Interview of San-pao Li
Immigrant from Taiwan. California State University, Long Beach, professor of Asian and Asian American Studies.
- Suburban Chinatown: Chinese American Business and Political Leaders in the San Gabriel Valley
- Asian American History
- Li, San-pao
- Persons Present:
- Li and Cline.
- Place Conducted:
- Li's home in La Palma, California.
- Supporting Documents:
- Records relating to the interview are located in the office of the UCLA Library's Center for Oral History Research.
- Interviewer Background and Preparation:
- The interview was conducted by Alex Cline, series coordinator, UCLA Library's Center for Oral History Research; musician. Cline prepared for the interview by studying biographical information supplied by the interviewee.
- Processing of Interview:
- The interviewer prepared a timed log of the audio recording of the interview. Li was given the opportunity to review the log in order to supply missing or misspelled names and to verify the accuracy of the content. Those corrections were entered into the text without further editing or review on the part of the Center for Oral History Research (COHR) staff. San-pao Lin provided the biographical material.
- 4.75 hrs.
- Regents of the University of California, UCLA Library.
- Series Statement:
- The Suburban Chinatown series focuses on political and business leaders in the San Gabriel Valley who came to the U.S. in the post-1965 wave of Asian immigration after the Immigration and Nationality Act of 1965 abolished the quota system based on national origins. The series was undertaken as a collaborative effort between the UCLA Library’s Center for Oral History Research and the American East Asian Cultural and Educational Foundation (AEACEF). AEACEF recommended the majority of the individuals interviewed and introduced the interviewer to the narrators. Many of the narrators are also featured in the AEACEF’s book Thirty Years of Chinese American Immigration in Southern California.
Birth in Sichuan Province, China—Father’s military background and capture by communist forces—Family flees to Taiwan—Upbringing in rural Taiwan—Separation from father and uncle—Relationship with mother—Relocation to Taipei after elementary school—Friends and relatives disassociate themselves from Li's family during the Chinese civil war—Beginning of interest in calligraphy—Beginning of interest in academics and success as a student—Belief in gentle encouragement—Reflections on religion and spirituality—Admittance to Tunghai University—Major in political science and graduation at the top of his class—Work at the university library—Exposure to English and Western culture at Tunghai—Focus on academic scholarships—Focus on continuing education in the United States—Professorships at Dickinson College, Harvard University, and Columbia University—Reflections on the political atmosphere in the 1960s on college campuses—Beginning of graduate education at Harvard and teaching fellowship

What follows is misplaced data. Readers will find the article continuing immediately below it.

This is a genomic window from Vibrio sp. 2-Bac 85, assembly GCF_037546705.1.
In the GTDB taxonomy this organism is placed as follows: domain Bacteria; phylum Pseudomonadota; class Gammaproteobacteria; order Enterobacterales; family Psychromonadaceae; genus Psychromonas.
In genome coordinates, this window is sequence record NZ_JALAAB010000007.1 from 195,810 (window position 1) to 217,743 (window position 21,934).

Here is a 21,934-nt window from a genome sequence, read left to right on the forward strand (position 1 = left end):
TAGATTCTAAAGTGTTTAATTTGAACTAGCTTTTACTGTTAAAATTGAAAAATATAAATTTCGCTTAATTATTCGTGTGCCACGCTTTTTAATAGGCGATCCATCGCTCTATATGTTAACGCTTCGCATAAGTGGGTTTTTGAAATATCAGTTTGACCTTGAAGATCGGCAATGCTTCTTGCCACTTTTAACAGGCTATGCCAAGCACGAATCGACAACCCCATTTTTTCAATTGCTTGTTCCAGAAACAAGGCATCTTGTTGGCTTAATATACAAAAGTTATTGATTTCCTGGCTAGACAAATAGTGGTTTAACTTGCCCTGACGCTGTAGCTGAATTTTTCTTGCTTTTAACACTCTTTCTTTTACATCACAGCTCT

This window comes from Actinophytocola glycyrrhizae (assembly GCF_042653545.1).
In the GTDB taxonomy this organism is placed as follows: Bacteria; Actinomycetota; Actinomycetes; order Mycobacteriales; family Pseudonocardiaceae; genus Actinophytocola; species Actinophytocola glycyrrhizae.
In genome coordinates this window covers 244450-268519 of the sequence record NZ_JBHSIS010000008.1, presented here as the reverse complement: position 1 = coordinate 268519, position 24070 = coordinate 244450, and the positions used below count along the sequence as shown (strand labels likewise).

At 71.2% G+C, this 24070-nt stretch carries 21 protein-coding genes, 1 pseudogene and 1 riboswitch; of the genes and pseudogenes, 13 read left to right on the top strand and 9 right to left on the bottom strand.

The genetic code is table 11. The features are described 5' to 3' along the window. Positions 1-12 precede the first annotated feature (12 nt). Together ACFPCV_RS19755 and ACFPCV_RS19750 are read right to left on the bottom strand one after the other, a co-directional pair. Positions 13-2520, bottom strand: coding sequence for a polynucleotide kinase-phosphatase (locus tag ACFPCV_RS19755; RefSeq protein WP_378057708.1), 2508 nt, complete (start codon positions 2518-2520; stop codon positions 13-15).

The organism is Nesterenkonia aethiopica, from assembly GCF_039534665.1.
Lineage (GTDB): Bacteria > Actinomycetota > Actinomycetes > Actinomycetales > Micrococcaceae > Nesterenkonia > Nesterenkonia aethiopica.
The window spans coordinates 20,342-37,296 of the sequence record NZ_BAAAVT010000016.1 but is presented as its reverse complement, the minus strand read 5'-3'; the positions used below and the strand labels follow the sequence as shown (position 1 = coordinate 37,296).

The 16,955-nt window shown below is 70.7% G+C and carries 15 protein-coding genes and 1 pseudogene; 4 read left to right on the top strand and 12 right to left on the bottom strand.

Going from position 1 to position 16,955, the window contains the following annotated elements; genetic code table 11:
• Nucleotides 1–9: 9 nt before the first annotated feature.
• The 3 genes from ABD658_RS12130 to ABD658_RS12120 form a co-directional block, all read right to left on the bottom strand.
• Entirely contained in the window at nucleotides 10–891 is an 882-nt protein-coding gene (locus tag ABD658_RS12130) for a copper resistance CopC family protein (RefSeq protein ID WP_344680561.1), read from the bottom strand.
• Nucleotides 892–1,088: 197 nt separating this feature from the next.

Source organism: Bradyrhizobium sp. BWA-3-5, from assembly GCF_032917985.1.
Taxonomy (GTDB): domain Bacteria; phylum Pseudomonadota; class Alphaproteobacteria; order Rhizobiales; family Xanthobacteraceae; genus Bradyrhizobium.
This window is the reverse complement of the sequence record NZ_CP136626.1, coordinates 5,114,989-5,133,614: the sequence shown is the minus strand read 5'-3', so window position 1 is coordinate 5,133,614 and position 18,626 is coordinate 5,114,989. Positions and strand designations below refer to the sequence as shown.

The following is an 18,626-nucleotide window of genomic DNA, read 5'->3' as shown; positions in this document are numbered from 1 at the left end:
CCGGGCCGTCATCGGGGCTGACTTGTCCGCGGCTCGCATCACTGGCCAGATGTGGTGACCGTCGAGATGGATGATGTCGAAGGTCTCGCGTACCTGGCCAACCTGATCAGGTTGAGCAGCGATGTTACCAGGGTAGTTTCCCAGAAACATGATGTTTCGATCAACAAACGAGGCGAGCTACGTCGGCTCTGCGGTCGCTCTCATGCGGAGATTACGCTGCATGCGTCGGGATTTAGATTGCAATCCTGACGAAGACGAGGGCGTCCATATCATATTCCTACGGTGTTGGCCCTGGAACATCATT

Experience with student radicalism and interest in philosophy—Relationship between student radicalism in the United States and movements in China—Increased interest in ancient Chinese mysticism and culture—The change in his opinion of the Chinese educational system once in the United States—Doctoral thesis on Chinese intellectual reformer K’ang Yu-wei—Decision to continue graduate studies at University of California, Berkeley—Struggle with vision—Relocation to University of California, Davis and position as a lecturer—Reflections on meeting his wife at Tunghai University and marrying in the United States—Birth of daughter while at Harvard—Reflections on teaching career—Dramatic changes in Southern California’s Chinese American population—Pride in being part of the Asian American community.
Rarity of opportunities to return to Taiwan—Reflections on relationship between mainland China and Taiwan—Increase in Chinese faculty at California State University, Long Beach—Is invited by the United States State Department to serve as a presidential interpreter—Declines full-time job but accepts part time work in negotiations with China under President Carter—Interpreting discussions as China emerged from communist isolation in the 1980s—Participation at the sixth Sino-American economic conference in Beijing in 1985—Decision to quit interpreting to focus on teaching—Reflection on time as an interpreter—Refections on growth of Chinese immigrant community in Southern California—Relationships between Asian immigrant communities in Southern California—Racism and discrimination against Chinese Americans—Finding a balance in blending Chinese and American culture in his daughters' upbringing—Reflections on Chinese philosophy—Satisfaction with his acheivements serving as a bridge between cultures and communities—Major health crisis leads to retirement and renewed sense of appreciation—Commitment to volunteer work—Continued interest in calligraphy—Thoughts on recent Chinese immigration to the United States.